Multiresistant Gram-negative bacteria: the role of high-risk clones in the dissemination of antibiotic resistance

Woodford, N, Turton, JF and Livermore, DM (2011) Multiresistant Gram-negative bacteria: the role of high-risk clones in the dissemination of antibiotic resistance. FEMS Microbiology Reviews, 35 (5). pp. 736-755. ISSN 1574-6976

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Abstract

Multilocus sequence typing reveals that many bacterial species have a clonal structure and that some clones are widespread. This underlying phylogeny was not revealed by pulsed-field gel electrophoresis, a method better suited to short-term outbreak investigation. Some global clones are multiresistant and it is easy to assume that these have disseminated from single foci. Such conclusions need caution, however, unless there is a clear epidemiological trail, as with KPC carbapenemase-positive Klebsiella pneumoniae ST258 from Greece to northwest Europe. Elsewhere, established clones may have repeatedly and independently acquired resistance. Thus, the global ST131 Escherichia coli clone most often has CTX-M-15 extended-spectrum ß-lactamase (ESBL), but also occurs without ESBLs and as a host of many other ESBL types. We explore this interaction of clone and resistance for E. coli, K. pneumoniae, Acinetobacter baumannii– a species where three global lineages dominate – and Pseudomonas aeruginosa, which shows clonal diversity, but includes the relatively ‘tight’ serotype O12/Burst Group 4 cluster that has proved adept at acquiring resistances – from PSE-1 to VIM-1 ß-lactamases – for over 20 years. In summary, ‘high-risk clones’ play a major role in the spread of resistance, with the risk lying in their tenacity – deriving from poorly understood survival traits – and a flexible ability to accumulate and switch resistance, rather than to constant resistance batteries.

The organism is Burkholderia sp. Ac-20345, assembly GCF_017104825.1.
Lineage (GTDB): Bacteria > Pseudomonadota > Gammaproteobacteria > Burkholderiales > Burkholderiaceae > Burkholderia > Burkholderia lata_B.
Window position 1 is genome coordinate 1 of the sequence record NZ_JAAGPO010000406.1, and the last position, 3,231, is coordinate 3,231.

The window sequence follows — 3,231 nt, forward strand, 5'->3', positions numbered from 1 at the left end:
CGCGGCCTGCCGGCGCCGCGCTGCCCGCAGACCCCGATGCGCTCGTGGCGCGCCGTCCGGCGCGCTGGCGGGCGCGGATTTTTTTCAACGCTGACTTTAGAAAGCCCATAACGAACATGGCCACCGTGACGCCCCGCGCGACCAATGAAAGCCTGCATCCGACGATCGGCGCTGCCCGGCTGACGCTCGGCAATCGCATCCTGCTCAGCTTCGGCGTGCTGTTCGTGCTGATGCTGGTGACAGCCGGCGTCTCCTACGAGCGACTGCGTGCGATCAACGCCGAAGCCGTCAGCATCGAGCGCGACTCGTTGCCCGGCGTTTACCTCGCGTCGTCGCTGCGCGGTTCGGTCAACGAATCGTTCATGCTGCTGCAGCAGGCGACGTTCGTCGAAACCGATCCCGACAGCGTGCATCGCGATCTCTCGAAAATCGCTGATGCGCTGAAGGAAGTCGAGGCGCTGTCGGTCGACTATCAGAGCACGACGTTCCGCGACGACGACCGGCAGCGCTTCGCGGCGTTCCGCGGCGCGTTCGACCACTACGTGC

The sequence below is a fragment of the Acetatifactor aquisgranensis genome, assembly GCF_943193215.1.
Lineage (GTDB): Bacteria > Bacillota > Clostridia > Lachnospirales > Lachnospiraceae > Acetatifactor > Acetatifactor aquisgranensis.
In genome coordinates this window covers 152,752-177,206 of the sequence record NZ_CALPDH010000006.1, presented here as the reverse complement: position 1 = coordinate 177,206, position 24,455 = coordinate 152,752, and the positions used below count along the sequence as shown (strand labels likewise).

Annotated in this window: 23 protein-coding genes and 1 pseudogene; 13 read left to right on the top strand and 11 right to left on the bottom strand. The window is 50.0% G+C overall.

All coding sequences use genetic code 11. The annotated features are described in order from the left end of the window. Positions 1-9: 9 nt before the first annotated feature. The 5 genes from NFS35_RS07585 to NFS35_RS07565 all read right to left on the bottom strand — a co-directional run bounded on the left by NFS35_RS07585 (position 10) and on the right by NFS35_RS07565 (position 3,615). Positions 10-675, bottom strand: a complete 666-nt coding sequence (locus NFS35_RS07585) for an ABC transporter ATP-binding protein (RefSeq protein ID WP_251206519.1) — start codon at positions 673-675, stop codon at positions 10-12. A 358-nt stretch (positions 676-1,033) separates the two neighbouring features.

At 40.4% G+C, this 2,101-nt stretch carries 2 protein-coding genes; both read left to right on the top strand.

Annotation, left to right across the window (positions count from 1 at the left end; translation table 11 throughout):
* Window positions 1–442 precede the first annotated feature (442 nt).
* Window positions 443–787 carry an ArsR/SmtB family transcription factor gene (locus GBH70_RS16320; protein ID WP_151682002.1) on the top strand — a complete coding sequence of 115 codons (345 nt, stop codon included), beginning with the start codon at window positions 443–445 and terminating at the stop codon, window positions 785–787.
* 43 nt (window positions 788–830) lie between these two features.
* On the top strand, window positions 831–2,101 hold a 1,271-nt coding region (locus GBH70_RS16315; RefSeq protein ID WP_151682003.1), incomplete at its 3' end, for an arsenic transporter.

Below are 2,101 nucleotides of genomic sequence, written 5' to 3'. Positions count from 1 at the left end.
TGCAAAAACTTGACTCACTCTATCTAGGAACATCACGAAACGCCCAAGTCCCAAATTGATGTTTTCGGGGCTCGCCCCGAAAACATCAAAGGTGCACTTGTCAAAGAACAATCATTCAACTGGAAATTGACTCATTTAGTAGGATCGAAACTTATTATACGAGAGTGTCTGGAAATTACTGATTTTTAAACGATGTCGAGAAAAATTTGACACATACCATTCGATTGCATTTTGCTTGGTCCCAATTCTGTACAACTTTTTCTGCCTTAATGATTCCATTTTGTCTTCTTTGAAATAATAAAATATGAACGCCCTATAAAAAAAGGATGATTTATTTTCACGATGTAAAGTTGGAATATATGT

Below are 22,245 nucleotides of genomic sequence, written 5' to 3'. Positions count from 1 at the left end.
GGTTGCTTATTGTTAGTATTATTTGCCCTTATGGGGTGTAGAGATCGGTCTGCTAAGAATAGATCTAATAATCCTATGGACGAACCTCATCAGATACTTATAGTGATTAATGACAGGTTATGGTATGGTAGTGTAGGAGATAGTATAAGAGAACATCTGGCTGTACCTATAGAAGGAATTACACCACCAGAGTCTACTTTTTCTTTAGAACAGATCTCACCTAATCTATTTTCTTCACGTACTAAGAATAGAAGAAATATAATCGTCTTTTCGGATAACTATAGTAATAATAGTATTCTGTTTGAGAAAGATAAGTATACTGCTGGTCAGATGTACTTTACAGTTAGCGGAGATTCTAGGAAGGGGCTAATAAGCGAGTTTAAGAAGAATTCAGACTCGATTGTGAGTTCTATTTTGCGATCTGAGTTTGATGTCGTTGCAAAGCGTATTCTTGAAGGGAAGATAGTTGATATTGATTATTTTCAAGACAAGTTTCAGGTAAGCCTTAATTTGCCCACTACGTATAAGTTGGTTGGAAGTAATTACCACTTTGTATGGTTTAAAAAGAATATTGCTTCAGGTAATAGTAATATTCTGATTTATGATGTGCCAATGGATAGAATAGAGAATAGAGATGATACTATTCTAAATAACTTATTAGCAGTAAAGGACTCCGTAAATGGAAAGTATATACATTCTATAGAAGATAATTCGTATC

Item Type: Article
Faculty \ School: Faculty of Medicine and Health Sciences > Norwich Medical School
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Depositing User: Users 2731 not found.
Date Deposited: 24 Oct 2011 11:05
Last Modified: 13 Jul 2020 23:35
URI: https://ueaeprints.uea.ac.uk/id/eprint/35142
DOI: 10.1111/j.1574-6976.2011.00268.x

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